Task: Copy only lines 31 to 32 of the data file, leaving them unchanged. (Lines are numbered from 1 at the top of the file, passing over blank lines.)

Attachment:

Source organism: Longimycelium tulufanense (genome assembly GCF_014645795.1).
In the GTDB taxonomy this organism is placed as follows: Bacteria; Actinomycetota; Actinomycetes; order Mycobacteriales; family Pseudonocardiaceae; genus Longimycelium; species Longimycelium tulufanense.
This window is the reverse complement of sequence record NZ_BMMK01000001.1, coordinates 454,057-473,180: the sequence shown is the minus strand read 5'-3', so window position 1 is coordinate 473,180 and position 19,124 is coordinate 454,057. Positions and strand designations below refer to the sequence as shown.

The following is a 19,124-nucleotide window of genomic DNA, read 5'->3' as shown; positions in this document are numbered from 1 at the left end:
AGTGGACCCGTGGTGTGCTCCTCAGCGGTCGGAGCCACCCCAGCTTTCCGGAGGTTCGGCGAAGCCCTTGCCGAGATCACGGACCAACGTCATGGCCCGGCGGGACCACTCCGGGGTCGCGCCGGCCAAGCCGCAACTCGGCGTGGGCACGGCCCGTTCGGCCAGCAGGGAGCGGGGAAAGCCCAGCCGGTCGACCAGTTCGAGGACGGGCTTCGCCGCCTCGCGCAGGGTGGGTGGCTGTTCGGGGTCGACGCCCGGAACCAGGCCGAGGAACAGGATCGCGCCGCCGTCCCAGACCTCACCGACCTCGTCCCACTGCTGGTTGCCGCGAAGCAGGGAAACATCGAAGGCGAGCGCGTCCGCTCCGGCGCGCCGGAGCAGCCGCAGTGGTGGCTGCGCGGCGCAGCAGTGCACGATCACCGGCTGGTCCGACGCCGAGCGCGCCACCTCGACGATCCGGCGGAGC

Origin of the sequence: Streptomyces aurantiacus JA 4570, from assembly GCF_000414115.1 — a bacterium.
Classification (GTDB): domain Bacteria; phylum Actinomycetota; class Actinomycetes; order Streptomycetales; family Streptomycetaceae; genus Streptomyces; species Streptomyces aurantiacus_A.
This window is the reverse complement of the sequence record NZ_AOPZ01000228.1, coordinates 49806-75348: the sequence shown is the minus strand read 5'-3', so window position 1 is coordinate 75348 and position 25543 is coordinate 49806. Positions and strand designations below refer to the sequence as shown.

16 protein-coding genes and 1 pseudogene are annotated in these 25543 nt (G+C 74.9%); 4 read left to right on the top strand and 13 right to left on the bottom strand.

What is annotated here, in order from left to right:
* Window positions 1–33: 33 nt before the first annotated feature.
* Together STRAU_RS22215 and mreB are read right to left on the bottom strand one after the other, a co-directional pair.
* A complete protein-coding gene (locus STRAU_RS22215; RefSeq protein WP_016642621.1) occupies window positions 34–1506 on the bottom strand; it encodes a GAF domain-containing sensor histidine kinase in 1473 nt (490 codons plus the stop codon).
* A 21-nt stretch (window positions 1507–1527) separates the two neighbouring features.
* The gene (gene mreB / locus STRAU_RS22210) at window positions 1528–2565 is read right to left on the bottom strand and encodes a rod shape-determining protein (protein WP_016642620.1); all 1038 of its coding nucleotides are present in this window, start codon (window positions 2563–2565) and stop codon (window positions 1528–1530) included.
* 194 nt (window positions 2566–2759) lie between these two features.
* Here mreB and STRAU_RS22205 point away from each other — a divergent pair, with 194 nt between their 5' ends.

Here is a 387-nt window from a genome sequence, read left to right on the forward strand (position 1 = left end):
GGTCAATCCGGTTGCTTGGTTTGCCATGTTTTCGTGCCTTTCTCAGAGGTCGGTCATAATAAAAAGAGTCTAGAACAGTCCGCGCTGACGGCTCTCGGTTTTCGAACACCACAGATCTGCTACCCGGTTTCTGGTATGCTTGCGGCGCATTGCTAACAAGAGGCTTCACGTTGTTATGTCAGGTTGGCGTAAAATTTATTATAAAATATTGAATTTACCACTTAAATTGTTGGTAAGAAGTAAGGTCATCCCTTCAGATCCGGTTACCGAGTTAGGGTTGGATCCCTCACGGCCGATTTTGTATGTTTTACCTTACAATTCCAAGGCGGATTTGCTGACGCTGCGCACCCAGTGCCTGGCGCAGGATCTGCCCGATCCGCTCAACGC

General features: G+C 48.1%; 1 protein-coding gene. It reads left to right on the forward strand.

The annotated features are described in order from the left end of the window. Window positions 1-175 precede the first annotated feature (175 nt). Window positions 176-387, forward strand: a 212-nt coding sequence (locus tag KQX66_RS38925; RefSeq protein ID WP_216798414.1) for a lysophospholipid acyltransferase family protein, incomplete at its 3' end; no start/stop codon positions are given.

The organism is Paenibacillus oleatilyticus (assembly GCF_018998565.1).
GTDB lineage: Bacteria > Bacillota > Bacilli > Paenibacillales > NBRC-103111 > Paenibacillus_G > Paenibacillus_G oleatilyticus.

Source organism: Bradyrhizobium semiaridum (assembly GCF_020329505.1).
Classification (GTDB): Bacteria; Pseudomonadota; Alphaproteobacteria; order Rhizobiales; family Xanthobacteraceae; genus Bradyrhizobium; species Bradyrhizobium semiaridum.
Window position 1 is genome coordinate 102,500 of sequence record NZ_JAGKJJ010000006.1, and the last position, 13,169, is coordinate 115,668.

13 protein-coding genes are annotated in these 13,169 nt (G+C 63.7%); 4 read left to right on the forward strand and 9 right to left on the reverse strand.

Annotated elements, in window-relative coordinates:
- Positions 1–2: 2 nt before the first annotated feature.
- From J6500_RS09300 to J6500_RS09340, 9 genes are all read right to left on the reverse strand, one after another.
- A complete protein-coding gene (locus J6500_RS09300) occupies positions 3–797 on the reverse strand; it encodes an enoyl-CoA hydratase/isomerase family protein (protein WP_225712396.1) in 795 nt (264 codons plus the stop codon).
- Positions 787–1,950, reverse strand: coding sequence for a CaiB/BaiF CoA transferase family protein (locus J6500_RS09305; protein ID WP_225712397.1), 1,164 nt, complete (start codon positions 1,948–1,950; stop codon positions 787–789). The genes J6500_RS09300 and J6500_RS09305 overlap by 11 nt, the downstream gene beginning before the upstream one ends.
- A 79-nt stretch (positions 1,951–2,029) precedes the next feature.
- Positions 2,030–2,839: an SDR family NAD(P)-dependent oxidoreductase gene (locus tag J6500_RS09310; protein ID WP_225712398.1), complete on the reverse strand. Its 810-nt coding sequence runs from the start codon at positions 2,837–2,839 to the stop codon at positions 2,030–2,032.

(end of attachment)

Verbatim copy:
- A complete protein-coding gene (locus J6500_RS09300) occupies positions 3–797 on the reverse strand; it encodes an enoyl-CoA hydratase/isomerase family protein (protein WP_225712396.1) in 795 nt (264 codons plus the stop codon).
- Positions 787–1,950, reverse strand: coding sequence for a CaiB/BaiF CoA transferase family protein (locus J6500_RS09305; protein ID WP_225712397.1), 1,164 nt, complete (start codon positions 1,948–1,950; stop codon positions 787–789). The genes J6500_RS09300 and J6500_RS09305 overlap by 11 nt, the downstream gene beginning before the upstream one ends.